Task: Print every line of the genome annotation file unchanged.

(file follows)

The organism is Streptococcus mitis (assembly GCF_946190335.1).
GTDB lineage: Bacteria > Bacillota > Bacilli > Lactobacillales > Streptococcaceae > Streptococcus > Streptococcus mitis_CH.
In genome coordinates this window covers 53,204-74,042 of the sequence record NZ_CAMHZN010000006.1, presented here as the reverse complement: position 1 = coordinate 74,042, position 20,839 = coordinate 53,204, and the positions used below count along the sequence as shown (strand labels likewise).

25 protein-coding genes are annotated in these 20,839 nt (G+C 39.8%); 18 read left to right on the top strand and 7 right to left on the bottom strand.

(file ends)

The organism is Streptococcus mitis (assembly GCF_946190335.1).
GTDB lineage: Bacteria > Bacillota > Bacilli > Lactobacillales > Streptococcaceae > Streptococcus > Streptococcus mitis_CH.
In genome coordinates this window covers 53,204-74,042 of the sequence record NZ_CAMHZN010000006.1, presented here as the reverse complement: position 1 = coordinate 74,042, position 20,839 = coordinate 53,204, and the positions used below count along the sequence as shown (strand labels likewise).

25 protein-coding genes are annotated in these 20,839 nt (G+C 39.8%); 18 read left to right on the top strand and 7 right to left on the bottom strand.